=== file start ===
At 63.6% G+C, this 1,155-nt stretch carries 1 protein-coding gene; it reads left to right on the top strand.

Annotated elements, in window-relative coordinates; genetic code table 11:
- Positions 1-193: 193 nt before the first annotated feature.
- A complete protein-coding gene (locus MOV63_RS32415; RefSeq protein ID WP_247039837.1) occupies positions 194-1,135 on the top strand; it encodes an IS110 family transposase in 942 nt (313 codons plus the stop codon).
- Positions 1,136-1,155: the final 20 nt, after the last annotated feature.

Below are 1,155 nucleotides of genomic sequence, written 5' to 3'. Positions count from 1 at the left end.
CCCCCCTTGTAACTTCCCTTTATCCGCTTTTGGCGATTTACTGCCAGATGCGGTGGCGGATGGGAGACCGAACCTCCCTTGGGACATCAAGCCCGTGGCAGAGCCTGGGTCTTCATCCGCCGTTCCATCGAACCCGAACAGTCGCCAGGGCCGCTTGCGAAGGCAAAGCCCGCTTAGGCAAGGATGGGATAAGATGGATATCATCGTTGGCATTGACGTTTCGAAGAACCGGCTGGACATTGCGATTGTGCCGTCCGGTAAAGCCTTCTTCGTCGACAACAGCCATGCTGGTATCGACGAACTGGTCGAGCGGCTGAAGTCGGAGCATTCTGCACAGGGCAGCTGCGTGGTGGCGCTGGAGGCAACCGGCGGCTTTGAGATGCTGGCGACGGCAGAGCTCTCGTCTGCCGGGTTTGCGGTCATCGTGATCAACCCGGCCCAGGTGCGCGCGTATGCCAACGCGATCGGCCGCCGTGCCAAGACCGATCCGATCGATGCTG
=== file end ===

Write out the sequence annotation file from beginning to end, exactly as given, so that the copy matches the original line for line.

At 63.6% G+C, this 1,155-nt stretch carries 1 protein-coding gene; it reads left to right on the top strand.

Annotated elements, in window-relative coordinates; genetic code table 11:
- Positions 1-193: 193 nt before the first annotated feature.
- A complete protein-coding gene (locus MOV63_RS32415; RefSeq protein ID WP_247039837.1) occupies positions 194-1,135 on the top strand; it encodes an IS110 family transposase in 942 nt (313 codons plus the stop codon).
- Positions 1,136-1,155: the final 20 nt, after the last annotated feature.

Below are 1,155 nucleotides of genomic sequence, written 5' to 3'. Positions count from 1 at the left end.
CCCCCCTTGTAACTTCCCTTTATCCGCTTTTGGCGATTTACTGCCAGATGCGGTGGCGGATGGGAGACCGAACCTCCCTTGGGACATCAAGCCCGTGGCAGAGCCTGGGTCTTCATCCGCCGTTCCATCGAACCCGAACAGTCGCCAGGGCCGCTTGCGAAGGCAAAGCCCGCTTAGGCAAGGATGGGATAAGATGGATATCATCGTTGGCATTGACGTTTCGAAGAACCGGCTGGACATTGCGATTGTGCCGTCCGGTAAAGCCTTCTTCGTCGACAACAGCCATGCTGGTATCGACGAACTGGTCGAGCGGCTGAAGTCGGAGCATTCTGCACAGGGCAGCTGCGTGGTGGCGCTGGAGGCAACCGGCGGCTTTGAGATGCTGGCGACGGCAGAGCTCTCGTCTGCCGGGTTTGCGGTCATCGTGATCAACCCGGCCCAGGTGCGCGCGTATGCCAACGCGATCGGCCGCCGTGCCAAGACCGATCCGATCGATGCTG